2017 DOCC Conference
Student Mental Health Advocate Awards
(L-R) Awardee Nate Sawyer of Emory University, Stephanie Salazar, Manager, Outreach and Education, U-M Depression Center, and awardee Forrest Cao, University of Michigan.
To recognize outstanding student leadership in the area of campus mental health, the University of Michigan initiated the Student Mental Health Advocate Award in 2007. The undergraduate and graduate students who have been nominated from across the country have all made a significant impact in their campus communities by raising awareness of mental health issues, advocating for mental health services on campus, and helping to reduce the stigma of depressive illnesses.
2017 Award Winners
Junior, University of Michigan
Major: Business administration and economics
Forrest Cao is an undergraduate at the University of Michigan, pursuing a Bachelor of Business Administration (BBA) at UM’s Ross School of Business and a BA in Economics. Along with co-founder Hammad Khan,Forrest created a new student organization, Mind Matters, at the Ross School of Business last year to address mental health concerns, increase wellbeing among his classmates, and decrease the stigma of seeking help. Ross students regularly compete against their classmates for top grades, internships, and full-time employment offers, creating a competitive culture. Therefore, it can be a stressful environment in which to learn and thrive. Forrest and Mind Matters have sought to normalize the stresses of the BBA program, raise awareness of common concerns and challenges, and foster positive psychology and resilience within the Ross community. This message is all the more meaningful as a student-led initiative. It is helpful to hear these messages from staff and faculty, but it seems to resonate more strongly when students hear this from their peers. Forrest has frequently partnered with the embedded CAPS therapist and collaborated with other student groups and Central Student Government to further this goal. Despite being busy full-time students, Forrest and Mind Matters members have planned study breaks during mid-terms and finals, including meditation, free morning yoga events and “Puppies on the Patio.”
When talking to Forrest, it does not take long to get a sense of his sincerity, positive energy, and commitment to improving mental health at Ross. He is not looking to pad his resume; it is quite apparent that this is meaningful work about which he cares a great deal. His genuineness and warmth are impressive. When staffing informational tables together, colleagues notice that many classmates come over to say hi to him. His leadership has been essential to Mind Matters’ growth and success at Ross.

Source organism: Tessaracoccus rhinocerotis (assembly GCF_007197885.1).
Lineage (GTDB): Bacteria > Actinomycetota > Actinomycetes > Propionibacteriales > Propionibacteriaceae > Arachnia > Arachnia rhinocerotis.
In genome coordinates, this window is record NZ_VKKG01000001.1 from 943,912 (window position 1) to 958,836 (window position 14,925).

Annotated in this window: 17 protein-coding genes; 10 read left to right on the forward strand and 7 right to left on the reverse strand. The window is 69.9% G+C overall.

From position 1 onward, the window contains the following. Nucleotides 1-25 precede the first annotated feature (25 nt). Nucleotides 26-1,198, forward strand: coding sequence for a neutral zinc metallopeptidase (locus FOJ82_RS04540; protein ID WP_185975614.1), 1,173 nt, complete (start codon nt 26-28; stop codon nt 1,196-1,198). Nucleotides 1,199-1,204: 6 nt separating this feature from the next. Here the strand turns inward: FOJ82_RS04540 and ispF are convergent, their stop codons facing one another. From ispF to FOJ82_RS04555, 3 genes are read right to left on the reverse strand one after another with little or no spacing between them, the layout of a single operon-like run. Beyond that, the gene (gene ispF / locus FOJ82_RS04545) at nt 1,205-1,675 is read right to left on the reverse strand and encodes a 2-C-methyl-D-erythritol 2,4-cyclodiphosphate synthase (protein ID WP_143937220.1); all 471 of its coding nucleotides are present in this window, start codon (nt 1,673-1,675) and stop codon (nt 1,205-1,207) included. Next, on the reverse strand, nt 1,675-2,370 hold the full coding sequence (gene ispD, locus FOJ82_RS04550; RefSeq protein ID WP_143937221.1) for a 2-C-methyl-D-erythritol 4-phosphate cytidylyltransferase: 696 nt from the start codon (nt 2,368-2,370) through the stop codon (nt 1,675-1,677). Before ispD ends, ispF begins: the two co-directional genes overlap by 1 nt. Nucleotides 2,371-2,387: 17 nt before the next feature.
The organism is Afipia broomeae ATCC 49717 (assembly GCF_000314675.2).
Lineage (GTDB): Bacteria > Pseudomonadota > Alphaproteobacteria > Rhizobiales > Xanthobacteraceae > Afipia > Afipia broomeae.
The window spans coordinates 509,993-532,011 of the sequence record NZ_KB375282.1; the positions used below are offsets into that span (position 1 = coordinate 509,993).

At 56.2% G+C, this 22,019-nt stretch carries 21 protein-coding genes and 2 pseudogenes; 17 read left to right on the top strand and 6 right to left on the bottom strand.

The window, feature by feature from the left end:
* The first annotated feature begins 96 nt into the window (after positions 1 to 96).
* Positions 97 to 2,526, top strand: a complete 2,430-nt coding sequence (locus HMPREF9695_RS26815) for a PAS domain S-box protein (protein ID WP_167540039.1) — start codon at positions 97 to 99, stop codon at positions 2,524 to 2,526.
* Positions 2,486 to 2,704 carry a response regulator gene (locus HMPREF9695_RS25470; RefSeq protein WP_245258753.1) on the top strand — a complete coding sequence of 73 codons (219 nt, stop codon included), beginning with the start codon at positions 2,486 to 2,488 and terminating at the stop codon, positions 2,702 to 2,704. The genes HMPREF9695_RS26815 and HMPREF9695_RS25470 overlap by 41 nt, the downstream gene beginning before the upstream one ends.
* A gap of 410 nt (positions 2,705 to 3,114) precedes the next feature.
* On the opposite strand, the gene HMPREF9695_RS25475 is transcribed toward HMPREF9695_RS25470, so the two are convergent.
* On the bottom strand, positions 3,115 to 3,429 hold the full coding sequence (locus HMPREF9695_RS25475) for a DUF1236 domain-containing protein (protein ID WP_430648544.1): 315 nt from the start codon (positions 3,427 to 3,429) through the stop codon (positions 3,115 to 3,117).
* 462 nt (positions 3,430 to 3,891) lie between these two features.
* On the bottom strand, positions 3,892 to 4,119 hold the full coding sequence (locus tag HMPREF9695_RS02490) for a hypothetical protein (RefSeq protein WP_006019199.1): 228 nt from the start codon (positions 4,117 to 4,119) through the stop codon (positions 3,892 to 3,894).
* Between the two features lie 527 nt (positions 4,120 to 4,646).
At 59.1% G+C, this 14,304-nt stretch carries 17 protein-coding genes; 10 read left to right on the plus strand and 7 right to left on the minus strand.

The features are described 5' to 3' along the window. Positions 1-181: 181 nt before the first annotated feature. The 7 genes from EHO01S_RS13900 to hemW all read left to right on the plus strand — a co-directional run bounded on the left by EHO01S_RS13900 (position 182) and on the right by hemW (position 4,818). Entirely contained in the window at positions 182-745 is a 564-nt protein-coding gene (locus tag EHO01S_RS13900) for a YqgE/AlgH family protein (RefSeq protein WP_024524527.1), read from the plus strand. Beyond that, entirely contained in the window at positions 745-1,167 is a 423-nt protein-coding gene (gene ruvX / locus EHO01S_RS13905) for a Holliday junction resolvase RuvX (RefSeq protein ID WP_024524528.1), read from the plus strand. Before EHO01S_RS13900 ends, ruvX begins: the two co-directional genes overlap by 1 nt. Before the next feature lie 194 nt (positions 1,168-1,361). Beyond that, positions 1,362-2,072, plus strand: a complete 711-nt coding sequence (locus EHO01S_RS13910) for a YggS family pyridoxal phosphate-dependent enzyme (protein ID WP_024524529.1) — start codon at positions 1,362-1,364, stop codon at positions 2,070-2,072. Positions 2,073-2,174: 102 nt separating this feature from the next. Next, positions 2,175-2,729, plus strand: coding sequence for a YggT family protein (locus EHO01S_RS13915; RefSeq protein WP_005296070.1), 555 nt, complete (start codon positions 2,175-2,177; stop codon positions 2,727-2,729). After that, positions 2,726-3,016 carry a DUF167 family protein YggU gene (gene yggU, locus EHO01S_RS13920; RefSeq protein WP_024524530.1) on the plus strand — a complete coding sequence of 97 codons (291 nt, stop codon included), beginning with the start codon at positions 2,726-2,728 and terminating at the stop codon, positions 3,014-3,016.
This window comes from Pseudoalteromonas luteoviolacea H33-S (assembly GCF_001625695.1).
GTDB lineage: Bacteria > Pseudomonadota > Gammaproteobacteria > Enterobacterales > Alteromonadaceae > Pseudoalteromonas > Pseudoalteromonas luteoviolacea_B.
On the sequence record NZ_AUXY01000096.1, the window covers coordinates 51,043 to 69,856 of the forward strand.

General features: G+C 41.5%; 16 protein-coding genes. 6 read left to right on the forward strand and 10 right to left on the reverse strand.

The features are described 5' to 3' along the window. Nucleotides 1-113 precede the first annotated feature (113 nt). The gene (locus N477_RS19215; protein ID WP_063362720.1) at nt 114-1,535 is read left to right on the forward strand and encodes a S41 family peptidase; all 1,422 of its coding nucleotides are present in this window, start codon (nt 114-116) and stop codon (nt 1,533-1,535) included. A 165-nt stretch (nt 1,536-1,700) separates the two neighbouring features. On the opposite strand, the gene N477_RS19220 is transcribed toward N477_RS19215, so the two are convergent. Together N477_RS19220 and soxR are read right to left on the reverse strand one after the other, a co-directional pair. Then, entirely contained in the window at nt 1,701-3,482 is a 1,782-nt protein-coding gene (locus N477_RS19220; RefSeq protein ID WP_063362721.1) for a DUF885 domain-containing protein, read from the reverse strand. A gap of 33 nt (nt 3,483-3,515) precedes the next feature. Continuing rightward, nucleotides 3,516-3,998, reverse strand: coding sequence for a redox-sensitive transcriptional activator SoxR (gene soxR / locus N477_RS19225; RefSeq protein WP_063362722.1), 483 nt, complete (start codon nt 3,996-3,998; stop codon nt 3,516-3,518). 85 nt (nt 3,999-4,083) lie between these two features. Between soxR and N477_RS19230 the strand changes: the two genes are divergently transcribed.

Nominated by: Julie Kaplan, LMSW, CAPS Embedded Therapist at the Stephen M. Ross School of Business; Stephanie Pawlik, MSE, Identity and Diversity in Organizations Program Coordinator, Office of Undergraduate Programs, Stephen M. Ross School of Business
Senior, Emory University
Major: Interdisciplinary Studies of Science and Society
Nate is the embodiment of Toni Morrison’s challenge: “Make a difference about something other than yourselves.” His work on Emory’s campus to bring student mental health issues to the fore goes beyond advocacy into the realm of transformational. That Nate does this while struggling with his own mental health and with absolutely no expectation of reward restores one’s faith in humanity.
Like many universities, Emory has a difficult time fully addressing the mental health challenges our students face. With deep energy and conviction, Nate brings together the constituents of the university concerned with student mental health—Campus and Residence Life, faculty, students, counseling services, and others—in diverse forums to discuss and begin building solutions. Nate works from the place that mental health is everyone’s responsibility, and thus, everyone needs to be involved—a collaborative campus ecosystem approach. He has done this with a rare kind of compassion, focus, and creative energy. Nate meets with key players—from students to Vice Presidents—and has become an important resource for many students, as a friend and informal counselor. He has organized a student group, Dark Arts, which uses art as a way to express difficult feelings and experiences. The organization acts as a catalyst and bridge among groups and hosts events like TED talks and strategy sessions. Just the other night, Nate and Dark Arts invited faculty, administrators, staff, and students to a dinner on mental health. Nate laid out the basic challenges then opened the floor for students to share their experiences in mental health at Emory. After numerous testimonials, Nate led a discussion on next steps to improve the situation and announced the “Dear Emory” project, featuring photographs of students holding chalkboards with notes describing their experiences. Through his work, Nate Sawyer is making complicated, deep change at Emory.
Nominated by: Arri Eisen, PhD, Professor of Pedagogy, Biology, Institute for the Liberal Arts, Center for Ethics; Maggie Mang, Student, Emory University Class of 2017